Originally published in the Grand Rapids Business Journal, June 2, 2008
So Ellie and I were at the Grand Rapids Art Museum on Friday. It’s the new one smack dab in the center of downtown. Very impressive facility. We happened to catch an Andy Warhol exhibit. I’m not a Warhol fan. It’s not so much his art as his packaging. As I explained to El, looking at Warhol’s work, I can’t help but to smell the smell of hundreds of cocaine-addled hangers on, talentless themselves but ever effusive in their praise of Warhol and Liza and Bianca and the latest goings on at Studio 54. Kinda gives me a headache. And while that might not seem entirely fair, consider that there was no Warhol art without the Warhol packaging. That’s what he intended.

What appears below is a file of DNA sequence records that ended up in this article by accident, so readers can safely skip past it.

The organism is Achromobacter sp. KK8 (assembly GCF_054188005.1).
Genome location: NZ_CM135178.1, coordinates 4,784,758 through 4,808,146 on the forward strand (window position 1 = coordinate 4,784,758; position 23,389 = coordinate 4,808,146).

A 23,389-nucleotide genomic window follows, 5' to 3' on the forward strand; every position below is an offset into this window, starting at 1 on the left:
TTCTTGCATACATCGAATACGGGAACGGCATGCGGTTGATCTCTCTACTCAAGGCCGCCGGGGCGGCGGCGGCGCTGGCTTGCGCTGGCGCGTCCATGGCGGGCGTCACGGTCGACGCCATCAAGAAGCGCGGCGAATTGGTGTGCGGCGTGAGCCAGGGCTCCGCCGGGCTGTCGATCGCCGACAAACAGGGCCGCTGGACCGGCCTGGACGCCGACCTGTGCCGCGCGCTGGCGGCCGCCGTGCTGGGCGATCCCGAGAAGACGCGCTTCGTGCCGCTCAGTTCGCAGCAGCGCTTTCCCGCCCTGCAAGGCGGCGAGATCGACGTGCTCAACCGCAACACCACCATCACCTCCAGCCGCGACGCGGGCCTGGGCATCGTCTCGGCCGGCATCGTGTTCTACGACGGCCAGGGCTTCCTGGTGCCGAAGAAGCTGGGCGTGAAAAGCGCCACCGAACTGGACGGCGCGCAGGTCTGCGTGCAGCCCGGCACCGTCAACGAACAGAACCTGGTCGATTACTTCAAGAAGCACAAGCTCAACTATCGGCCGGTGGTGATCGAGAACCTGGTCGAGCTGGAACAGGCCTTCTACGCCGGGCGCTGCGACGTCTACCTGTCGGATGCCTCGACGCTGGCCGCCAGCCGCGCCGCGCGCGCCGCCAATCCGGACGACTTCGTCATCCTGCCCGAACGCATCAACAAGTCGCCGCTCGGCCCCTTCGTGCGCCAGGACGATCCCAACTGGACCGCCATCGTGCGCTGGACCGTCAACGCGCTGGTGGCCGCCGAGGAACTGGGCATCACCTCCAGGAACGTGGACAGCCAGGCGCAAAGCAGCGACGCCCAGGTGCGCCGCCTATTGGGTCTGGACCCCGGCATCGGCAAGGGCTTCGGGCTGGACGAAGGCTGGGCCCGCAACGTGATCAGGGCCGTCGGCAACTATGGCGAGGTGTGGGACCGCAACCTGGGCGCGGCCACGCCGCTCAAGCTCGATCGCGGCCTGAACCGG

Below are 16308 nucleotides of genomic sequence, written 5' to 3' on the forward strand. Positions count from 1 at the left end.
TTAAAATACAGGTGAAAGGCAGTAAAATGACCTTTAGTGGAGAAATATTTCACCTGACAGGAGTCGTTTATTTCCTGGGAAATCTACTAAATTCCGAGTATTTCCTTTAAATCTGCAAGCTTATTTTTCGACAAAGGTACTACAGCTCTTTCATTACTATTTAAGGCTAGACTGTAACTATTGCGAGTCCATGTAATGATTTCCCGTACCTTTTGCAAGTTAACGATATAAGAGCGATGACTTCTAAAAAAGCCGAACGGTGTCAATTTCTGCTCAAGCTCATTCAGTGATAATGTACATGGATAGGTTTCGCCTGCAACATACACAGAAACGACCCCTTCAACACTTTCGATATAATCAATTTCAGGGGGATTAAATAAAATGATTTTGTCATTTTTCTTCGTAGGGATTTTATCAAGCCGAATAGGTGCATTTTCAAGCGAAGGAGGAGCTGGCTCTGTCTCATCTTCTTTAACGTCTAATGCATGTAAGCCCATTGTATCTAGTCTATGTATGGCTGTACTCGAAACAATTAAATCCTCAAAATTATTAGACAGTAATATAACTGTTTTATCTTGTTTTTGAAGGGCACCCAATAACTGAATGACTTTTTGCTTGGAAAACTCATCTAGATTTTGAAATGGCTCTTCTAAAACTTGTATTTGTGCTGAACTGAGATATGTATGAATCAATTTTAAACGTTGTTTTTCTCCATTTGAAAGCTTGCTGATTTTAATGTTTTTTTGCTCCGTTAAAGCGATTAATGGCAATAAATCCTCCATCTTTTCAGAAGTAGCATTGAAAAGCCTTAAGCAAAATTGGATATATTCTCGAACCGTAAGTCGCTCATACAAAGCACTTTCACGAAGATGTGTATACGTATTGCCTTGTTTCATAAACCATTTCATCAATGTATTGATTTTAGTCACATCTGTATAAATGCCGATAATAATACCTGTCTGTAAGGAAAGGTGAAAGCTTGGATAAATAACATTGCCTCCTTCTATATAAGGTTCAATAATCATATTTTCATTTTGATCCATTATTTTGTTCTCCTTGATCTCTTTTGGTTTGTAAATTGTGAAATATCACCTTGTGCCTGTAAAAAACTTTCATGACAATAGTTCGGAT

But in looking at Warhol’s pop art and the other pieces of modern art, one of the things that struck me was their simplicity. I’ve got to think that part of the basic appeal is that the artists haven’t bothered to complicate their pieces. In a world where banning public smoking can quickly spiral into a massive piece of legislation and tax structures are so confusing they are like trying to understand your (gulp!) cell phone billing statement, simple is a relief, a refuge, a refreshment. And just because you can say “well I could have done that!” the appeal is the same.
I could write law that is no longer than a sentence: “There shall be no smoking in public places in Michigan.” But getting something that simple through the legistative process would be a work of art….